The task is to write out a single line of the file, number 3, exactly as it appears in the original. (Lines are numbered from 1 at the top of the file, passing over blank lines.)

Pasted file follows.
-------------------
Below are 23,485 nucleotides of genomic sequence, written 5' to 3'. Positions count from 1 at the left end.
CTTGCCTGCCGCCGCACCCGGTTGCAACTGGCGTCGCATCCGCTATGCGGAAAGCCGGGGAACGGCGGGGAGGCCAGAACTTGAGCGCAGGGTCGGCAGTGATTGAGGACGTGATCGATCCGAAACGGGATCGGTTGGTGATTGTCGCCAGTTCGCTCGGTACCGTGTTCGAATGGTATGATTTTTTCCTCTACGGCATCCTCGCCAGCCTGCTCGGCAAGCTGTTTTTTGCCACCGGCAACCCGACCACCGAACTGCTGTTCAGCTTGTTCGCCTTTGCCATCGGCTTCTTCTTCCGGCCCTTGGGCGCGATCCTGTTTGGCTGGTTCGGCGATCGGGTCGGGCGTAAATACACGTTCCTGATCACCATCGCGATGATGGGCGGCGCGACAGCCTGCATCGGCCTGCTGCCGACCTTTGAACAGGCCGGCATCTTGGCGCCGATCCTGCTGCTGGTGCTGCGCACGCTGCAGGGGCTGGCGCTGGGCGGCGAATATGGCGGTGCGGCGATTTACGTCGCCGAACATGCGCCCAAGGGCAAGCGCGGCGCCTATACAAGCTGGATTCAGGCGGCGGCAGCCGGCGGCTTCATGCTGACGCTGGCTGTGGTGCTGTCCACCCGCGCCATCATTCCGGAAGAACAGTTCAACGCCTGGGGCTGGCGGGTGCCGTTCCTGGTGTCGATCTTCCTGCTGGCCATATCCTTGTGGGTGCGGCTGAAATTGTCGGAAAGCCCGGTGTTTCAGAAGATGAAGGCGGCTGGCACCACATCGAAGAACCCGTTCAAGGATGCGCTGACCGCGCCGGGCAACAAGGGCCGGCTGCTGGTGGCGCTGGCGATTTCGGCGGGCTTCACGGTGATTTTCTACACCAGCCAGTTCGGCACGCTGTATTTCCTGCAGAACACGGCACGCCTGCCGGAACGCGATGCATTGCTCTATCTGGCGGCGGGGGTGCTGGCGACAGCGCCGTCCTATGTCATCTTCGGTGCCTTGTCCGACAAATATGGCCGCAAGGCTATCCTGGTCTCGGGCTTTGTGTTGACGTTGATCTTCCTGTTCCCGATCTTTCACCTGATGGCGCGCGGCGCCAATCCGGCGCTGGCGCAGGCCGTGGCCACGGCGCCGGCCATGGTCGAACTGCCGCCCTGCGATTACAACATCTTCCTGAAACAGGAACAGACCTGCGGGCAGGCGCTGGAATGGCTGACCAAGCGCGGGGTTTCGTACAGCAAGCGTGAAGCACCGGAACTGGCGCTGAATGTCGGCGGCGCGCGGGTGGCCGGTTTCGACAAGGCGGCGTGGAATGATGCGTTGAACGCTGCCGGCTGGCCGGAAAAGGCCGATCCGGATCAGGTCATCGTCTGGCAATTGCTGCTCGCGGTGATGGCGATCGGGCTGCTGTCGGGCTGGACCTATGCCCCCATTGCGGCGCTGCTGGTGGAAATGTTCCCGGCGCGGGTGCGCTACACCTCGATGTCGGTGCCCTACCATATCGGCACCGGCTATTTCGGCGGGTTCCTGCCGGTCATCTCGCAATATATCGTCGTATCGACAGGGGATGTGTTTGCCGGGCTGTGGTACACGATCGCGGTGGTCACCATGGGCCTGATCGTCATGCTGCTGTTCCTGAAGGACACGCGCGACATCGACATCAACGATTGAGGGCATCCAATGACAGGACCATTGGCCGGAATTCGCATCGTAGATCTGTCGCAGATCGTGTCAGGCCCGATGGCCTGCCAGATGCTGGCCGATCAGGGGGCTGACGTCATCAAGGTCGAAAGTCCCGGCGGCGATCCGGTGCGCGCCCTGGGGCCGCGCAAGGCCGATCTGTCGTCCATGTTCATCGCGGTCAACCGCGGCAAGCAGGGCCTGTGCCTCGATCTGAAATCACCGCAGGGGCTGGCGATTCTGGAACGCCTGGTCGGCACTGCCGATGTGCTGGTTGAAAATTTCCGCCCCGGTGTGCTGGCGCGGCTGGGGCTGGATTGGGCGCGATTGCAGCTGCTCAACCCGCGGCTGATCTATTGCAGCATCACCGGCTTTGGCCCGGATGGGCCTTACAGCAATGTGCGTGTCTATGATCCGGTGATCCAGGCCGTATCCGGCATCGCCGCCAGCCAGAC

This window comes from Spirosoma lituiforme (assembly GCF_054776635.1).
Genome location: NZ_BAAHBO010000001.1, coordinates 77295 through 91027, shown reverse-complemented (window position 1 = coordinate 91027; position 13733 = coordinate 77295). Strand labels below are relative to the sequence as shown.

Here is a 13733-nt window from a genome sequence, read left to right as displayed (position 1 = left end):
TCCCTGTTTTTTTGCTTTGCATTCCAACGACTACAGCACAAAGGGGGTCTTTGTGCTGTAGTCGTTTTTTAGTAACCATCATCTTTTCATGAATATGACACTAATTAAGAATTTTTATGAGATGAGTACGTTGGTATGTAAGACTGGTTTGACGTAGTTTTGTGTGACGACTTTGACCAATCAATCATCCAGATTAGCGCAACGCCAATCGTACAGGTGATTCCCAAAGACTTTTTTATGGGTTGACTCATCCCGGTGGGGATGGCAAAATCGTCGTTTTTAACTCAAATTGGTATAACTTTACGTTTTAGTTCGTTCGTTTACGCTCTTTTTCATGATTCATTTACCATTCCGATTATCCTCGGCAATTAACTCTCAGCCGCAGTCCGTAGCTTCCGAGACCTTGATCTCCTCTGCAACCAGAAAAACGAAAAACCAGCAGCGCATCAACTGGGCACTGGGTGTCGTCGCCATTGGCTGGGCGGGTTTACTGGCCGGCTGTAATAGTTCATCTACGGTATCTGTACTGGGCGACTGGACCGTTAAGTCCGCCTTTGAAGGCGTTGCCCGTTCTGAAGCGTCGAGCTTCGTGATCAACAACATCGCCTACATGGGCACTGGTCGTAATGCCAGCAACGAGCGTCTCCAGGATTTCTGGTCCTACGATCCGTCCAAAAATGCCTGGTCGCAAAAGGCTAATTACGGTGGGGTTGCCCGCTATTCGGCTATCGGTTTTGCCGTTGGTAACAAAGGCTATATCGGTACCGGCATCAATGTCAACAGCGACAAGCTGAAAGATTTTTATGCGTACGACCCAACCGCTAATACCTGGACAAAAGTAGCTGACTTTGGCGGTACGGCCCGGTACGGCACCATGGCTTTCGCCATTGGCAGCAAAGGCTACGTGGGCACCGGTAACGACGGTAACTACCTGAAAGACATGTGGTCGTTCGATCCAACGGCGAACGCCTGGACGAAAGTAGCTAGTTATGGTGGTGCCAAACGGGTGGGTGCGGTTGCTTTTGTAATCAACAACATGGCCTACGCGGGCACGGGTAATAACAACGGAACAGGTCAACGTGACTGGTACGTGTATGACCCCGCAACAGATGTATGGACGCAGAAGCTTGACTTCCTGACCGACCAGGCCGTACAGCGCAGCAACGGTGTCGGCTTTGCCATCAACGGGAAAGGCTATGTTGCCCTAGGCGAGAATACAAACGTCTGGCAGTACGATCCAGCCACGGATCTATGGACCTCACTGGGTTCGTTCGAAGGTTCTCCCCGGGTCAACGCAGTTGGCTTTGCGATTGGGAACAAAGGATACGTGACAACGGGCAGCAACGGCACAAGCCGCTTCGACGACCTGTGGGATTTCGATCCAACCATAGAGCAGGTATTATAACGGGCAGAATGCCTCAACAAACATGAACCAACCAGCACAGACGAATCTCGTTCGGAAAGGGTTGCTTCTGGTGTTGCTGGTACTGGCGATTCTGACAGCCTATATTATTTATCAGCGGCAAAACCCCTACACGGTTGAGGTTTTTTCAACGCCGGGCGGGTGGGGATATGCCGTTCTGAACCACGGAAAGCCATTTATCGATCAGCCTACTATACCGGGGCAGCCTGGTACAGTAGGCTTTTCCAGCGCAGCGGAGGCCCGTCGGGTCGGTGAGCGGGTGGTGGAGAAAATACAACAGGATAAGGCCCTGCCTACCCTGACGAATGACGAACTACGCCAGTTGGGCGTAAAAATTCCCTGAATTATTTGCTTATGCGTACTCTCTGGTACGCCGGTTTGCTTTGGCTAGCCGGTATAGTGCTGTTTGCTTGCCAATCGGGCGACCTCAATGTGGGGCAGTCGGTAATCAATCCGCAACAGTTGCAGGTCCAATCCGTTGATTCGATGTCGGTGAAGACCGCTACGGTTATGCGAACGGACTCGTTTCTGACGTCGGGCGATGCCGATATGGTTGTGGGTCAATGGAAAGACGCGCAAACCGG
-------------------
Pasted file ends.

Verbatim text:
This window comes from Spirosoma lituiforme (assembly GCF_054776635.1).